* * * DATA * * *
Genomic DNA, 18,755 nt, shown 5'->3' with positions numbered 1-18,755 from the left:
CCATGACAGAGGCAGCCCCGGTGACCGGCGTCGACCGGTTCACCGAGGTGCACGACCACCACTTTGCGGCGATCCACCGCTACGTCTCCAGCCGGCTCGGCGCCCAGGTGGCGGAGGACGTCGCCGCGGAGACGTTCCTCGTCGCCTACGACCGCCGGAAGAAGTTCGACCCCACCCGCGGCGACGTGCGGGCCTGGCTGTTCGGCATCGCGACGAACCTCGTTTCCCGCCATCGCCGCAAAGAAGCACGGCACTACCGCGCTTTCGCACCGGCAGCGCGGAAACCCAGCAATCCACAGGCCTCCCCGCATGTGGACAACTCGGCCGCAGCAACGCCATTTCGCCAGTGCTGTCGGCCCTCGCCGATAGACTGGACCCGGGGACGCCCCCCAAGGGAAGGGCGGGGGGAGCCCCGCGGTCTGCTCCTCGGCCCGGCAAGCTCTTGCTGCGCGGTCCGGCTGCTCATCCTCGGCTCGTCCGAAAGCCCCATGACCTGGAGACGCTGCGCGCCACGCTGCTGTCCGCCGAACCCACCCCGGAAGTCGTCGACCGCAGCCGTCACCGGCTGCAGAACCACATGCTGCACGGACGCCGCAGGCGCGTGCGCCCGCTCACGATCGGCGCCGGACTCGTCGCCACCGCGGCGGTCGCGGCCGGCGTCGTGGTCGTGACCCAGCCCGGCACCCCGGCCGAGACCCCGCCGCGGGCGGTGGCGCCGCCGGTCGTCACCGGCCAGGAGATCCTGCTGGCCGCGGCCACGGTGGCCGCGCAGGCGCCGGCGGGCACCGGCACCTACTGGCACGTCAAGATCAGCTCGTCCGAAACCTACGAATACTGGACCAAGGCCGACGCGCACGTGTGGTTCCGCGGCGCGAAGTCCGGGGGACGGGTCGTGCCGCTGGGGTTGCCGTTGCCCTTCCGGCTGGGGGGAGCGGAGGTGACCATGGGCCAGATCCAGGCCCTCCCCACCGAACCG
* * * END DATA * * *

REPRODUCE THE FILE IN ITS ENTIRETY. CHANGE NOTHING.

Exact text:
Genomic DNA, 18,755 nt, shown 5'->3' with positions numbered 1-18,755 from the left:
CCATGACAGAGGCAGCCCCGGTGACCGGCGTCGACCGGTTCACCGAGGTGCACGACCACCACTTTGCGGCGATCCACCGCTACGTCTCCAGCCGGCTCGGCGCCCAGGTGGCGGAGGACGTCGCCGCGGAGACGTTCCTCGTCGCCTACGACCGCCGGAAGAAGTTCGACCCCACCCGCGGCGACGTGCGGGCCTGGCTGTTCGGCATCGCGACGAACCTCGTTTCCCGCCATCGCCGCAAAGAAGCACGGCACTACCGCGCTTTCGCACCGGCAGCGCGGAAACCCAGCAATCCACAGGCCTCCCCGCATGTGGACAACTCGGCCGCAGCAACGCCATTTCGCCAGTGCTGTCGGCCCTCGCCGATAGACTGGACCCGGGGACGCCCCCCAAGGGAAGGGCGGGGGGAGCCCCGCGGTCTGCTCCTCGGCCCGGCAAGCTCTTGCTGCGCGGTCCGGCTGCTCATCCTCGGCTCGTCCGAAAGCCCCATGACCTGGAGACGCTGCGCGCCACGCTGCTGTCCGCCGAACCCACCCCGGAAGTCGTCGACCGCAGCCGTCACCGGCTGCAGAACCACATGCTGCACGGACGCCGCAGGCGCGTGCGCCCGCTCACGATCGGCGCCGGACTCGTCGCCACCGCGGCGGTCGCGGCCGGCGTCGTGGTCGTGACCCAGCCCGGCACCCCGGCCGAGACCCCGCCGCGGGCGGTGGCGCCGCCGGTCGTCACCGGCCAGGAGATCCTGCTGGCCGCGGCCACGGTGGCCGCGCAGGCGCCGGCGGGCACCGGCACCTACTGGCACGTCAAGATCAGCTCGTCCGAAACCTACGAATACTGGACCAAGGCCGACGCGCACGTGTGGTTCCGCGGCGCGAAGTCCGGGGGACGGGTCGTGCCGCTGGGGTTGCCGTTGCCCTTCCGGCTGGGGGGAGCGGAGGTGACCATGGGCCAGATCCAGGCCCTCCCCACCGAACCG